Continuous cell production

The two previous experiments demonstrated a three CA system which produced a fruit that later on died. The present experiment describes a system which continually produces cells.  CA-1, the stem process controls CA-2 differentiation  and supplies it with age (resources). In addition it senses when a process dies, and plants  a zygote instead (marked by an arrow). CA-3 triggers  CA-2  blossoming, and supplies it with age.

The curve  depicts  CA-2 maximal age. Whenever the  age of a CA-2 cell hits max age = CA-3[mean age], it dies and is excreted into the environment.  Compare with the previous chapter where CA-3[mean age] was depicted. Each  differentiation event produces one cell. The troughs marked with an asterisk, mark the planting of a new zygote initiated by the stem process (CA-1). The age of most zygotes is zero. Some, like the second zygote inherit their age from the dying process.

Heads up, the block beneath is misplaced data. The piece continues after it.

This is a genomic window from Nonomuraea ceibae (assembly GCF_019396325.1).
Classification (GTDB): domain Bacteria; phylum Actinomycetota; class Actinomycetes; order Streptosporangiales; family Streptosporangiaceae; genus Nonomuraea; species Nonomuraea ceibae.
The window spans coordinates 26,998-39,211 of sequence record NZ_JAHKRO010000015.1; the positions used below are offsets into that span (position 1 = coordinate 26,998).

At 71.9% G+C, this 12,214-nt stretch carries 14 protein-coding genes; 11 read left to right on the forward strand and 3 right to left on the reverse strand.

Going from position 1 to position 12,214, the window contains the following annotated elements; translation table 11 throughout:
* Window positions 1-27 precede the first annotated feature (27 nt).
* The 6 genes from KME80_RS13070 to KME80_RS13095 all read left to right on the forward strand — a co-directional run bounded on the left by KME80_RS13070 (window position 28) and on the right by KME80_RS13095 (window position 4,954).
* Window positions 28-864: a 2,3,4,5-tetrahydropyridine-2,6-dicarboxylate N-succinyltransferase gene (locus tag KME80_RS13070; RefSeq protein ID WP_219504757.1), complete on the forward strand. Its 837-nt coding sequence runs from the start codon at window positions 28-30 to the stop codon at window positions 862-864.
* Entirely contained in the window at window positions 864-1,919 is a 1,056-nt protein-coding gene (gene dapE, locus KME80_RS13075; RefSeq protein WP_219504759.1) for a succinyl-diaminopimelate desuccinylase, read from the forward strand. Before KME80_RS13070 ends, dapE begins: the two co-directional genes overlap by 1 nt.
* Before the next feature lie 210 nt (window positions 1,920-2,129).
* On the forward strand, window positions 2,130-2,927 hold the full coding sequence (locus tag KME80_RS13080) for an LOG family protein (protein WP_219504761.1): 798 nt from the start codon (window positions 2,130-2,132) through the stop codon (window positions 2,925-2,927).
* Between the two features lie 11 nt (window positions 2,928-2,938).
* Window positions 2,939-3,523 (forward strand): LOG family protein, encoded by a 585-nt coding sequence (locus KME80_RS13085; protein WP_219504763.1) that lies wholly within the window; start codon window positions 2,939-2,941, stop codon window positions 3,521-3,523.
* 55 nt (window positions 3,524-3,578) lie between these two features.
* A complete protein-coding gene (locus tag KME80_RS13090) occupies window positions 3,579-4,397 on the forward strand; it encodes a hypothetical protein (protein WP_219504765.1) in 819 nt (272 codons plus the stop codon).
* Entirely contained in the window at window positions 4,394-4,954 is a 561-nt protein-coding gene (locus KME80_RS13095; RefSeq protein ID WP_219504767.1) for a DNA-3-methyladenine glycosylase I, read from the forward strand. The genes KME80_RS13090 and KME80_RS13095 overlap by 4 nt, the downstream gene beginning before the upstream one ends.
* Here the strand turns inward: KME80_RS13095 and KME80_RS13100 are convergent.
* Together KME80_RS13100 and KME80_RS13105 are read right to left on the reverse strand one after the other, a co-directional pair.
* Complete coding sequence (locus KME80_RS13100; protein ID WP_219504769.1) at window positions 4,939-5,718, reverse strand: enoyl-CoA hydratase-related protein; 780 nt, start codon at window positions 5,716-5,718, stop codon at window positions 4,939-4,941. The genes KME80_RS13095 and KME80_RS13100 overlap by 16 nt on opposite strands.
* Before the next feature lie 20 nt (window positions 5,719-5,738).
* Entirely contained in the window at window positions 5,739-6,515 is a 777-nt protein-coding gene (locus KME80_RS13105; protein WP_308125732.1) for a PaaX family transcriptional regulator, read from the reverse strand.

The curve below depicts maximal ages of the three CA. Maximal age of CA-1 is constant since it donates its age increment to CA-2. The age of CA-3 which triggers blossoming declines. When it dies it is replaced with a zygote.

The lowest curve depicts the age of the dead cells. Each peak is a differentiation event. The older a dead cell the more resources it has for the benefit of other processes. The longer the interval between two differentiation events the better the cell quality.

nca=3;  zygote -> effect[no 1000]; go[17]; go109];  restoreparams; effect[2, nowdat[[1, 7]], 0]; donate[2, 1];  donate[2, 3]; donate[2, 3];   go [100];

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